Whether we like it or not, we must realize that we are a changing America. And those changes will continue, perhaps at even a faster rate than these past twelve years. The United States has now become the second largest Spanish speaking country in the world. That’s right……we have passed up countries like Spain, Chile, and Argentina. Only Mexico is larger. This has profound implications for business, the media, commerce, politicians, and yes, the Church. We live in a changing America.

A question that has been repeatedly asked this past week is why did the immigrant communities vote so overwhelmingly for President Obama. (By the way, we are speaking of those immigrants who have become US citizens. There are still millions of others who are permanent residents or who are undocumented). It was not the economy. I even heard this week a Latino leader state that the Latino population was a better fit for the Republican Party. It was not the economy. It is what they have perceived as an anti-immigrant bias coming from the GOP. While it may be true that much of the political rhetoric stopped after the presidential primaries, and that Governor Romney shifted his stance somewhat on some issues, it was perceived as too little, too late. The big warning this week is that the GOP must embrace and welcome and listen to the immigrant communities. If not, we will cease to have two strong political parties here in the US. No matter where we stand politically, we should recognize that is not good for our country.

Believe it or not, this blog post is not intended to make some political statement or analysis. Rather, it is an appeal to the Church to recognize that we are a changing America. And like the business world, or the political world, we must make the appropriate changes to embrace and welcome and listen. What is so sad, and even grieving to the Lord, is that a large amount of the anti-immigrant rhetoric in the past five years or so has come from those who identify with the evangelical Church here in America. While I know that most of the Church would not endorse such things, the Church overall has been silent. That is exactly what happened to the GOP. Many chose to be silent rather than to stand up against the rhetoric. Let the Church not make the same mistake again.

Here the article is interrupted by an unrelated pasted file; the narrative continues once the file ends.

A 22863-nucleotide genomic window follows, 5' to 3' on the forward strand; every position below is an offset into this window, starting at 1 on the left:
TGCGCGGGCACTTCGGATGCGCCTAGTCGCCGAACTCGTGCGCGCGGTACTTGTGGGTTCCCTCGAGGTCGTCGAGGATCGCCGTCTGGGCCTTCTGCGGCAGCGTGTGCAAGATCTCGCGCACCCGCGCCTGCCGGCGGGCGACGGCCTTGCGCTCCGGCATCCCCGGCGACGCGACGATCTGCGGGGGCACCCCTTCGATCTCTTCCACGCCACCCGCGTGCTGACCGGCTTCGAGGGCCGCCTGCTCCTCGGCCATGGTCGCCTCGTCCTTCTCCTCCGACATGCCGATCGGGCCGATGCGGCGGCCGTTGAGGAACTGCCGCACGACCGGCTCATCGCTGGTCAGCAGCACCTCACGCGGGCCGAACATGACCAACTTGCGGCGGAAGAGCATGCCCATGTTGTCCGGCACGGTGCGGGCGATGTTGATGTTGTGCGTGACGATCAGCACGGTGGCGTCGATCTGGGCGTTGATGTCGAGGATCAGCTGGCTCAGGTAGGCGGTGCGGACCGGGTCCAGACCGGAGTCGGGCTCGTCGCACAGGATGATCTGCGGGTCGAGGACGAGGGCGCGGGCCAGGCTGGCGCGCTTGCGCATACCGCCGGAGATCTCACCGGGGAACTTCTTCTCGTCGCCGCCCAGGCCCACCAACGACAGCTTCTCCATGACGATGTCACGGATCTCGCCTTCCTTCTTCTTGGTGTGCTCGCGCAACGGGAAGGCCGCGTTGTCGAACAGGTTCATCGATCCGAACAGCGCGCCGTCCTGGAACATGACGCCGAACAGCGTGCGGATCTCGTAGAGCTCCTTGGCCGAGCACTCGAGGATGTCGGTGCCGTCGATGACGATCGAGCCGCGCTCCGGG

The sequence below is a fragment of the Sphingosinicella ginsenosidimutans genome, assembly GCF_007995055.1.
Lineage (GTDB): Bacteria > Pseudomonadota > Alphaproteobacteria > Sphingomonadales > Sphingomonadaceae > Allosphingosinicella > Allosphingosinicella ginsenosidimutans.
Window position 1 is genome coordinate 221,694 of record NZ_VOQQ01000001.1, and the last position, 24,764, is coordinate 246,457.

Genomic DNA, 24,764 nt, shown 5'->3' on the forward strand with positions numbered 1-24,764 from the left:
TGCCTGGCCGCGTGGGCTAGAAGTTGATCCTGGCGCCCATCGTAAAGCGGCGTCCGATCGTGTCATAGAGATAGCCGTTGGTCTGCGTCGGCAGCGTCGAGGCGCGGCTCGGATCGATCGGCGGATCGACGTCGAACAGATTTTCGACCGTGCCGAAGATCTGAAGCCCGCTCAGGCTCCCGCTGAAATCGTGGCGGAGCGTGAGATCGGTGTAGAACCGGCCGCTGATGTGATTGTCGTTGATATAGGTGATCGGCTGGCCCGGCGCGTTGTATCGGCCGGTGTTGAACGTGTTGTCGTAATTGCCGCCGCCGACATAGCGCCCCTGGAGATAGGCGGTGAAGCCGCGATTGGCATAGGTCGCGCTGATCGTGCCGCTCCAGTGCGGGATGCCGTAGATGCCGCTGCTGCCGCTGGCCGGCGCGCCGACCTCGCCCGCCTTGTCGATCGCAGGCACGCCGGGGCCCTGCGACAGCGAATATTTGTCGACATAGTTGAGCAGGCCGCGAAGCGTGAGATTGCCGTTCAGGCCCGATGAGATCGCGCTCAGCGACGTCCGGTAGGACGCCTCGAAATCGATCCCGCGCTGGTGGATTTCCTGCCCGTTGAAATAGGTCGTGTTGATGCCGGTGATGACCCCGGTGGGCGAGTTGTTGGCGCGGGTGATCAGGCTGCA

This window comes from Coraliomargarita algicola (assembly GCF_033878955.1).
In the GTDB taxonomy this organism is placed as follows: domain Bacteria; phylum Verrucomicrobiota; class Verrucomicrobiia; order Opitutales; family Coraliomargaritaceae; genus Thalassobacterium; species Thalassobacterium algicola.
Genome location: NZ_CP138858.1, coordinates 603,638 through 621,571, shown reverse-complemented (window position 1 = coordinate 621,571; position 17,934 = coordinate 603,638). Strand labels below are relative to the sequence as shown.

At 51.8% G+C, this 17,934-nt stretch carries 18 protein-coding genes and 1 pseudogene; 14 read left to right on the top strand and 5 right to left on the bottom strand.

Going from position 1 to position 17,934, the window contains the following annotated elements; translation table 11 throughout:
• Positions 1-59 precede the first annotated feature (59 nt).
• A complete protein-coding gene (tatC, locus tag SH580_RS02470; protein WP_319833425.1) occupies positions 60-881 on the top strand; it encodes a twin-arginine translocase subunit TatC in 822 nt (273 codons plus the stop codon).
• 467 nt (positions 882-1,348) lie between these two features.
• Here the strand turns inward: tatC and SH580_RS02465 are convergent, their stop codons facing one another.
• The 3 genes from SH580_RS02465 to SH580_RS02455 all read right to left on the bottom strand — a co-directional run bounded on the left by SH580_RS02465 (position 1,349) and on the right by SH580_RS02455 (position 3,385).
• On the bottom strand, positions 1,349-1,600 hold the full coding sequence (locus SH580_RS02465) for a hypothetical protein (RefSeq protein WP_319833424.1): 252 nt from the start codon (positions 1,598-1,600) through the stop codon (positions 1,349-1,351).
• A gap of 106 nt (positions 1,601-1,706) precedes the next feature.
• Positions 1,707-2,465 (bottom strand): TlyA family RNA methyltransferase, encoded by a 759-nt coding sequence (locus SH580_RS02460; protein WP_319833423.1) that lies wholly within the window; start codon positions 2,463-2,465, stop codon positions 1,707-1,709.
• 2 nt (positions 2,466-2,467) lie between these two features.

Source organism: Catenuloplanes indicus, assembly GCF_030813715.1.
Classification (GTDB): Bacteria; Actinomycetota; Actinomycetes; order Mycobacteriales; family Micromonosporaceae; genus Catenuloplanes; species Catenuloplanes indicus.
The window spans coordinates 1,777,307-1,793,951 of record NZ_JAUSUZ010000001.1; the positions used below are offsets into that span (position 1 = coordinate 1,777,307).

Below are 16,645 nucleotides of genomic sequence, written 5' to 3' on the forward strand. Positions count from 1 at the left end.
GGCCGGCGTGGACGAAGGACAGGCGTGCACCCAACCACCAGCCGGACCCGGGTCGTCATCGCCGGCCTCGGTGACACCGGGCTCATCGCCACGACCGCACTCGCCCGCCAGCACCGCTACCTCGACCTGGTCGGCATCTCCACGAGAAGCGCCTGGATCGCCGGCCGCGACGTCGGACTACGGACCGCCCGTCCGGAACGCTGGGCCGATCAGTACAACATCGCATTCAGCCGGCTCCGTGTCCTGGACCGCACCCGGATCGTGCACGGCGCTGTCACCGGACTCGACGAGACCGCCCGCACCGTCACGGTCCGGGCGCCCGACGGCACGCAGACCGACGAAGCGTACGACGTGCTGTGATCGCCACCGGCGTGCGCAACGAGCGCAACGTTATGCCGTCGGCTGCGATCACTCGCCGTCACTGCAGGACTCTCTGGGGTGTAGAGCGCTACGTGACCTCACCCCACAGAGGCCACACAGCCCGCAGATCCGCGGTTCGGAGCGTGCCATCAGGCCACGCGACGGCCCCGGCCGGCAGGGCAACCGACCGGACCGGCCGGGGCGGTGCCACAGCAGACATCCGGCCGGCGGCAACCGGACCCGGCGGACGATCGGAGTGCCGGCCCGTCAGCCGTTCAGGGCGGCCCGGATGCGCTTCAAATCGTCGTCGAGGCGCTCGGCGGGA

Next week, I will be talking more specifically on the response the Church must have toward the changing demographics in America.

Rooted In Truth

(Be sure to read the blog entry before this one! This is really a continuation of those previous thoughts.)

What is truth?  That is the question Pilate asked Jesus (John 18:38).  It is also the question that many today ask.  Actually, just the night before, Jesus had been praying about truth.  He prays, “Sanctify them [His disciples] in the truth.  Your word is truth.” (John 17:17)  God’s Word is truth; nothing else is mentioned.  Only God’s Word is unchangeable, timeless, and applicable to every culture that has ever existed or ever will exist on this earth.

If we want to be truly sanctified, or made complete in Him, then we have to follow the path Jesus showed us.  There is no other way.  In John 15 we can see Jesus instructing His disciples: “If you continue [or abide] in My word, then you are truly disciples of Mine, and you will know the truth, and the truth will make you free.” (John 8:31-32)  It is not by merely reading the Bible that we will be free and sanctified.  It is by abiding in His Word; it is by allowing it to saturate our lives;  it is by being rooted and established in His Word.  When we are rooted, that is, planted firmly, in His Word, then the truth and life of His Word will begin to fill and dominate our lives.  Our thinking and our desires will be dominated by this Truth.  Our choices and actions will be shaped by His Word.  The result is that we will be set free to be all God has destined us to be!  Without being rooted in His Word, we will never experience true freedom!  

I urge all those struggling, and those who are riding the emotional and spiritual roller coaster, to pursue the goal of being rooted and established in His Word.  This is not a one week or one month project.  It is a life-long commitment.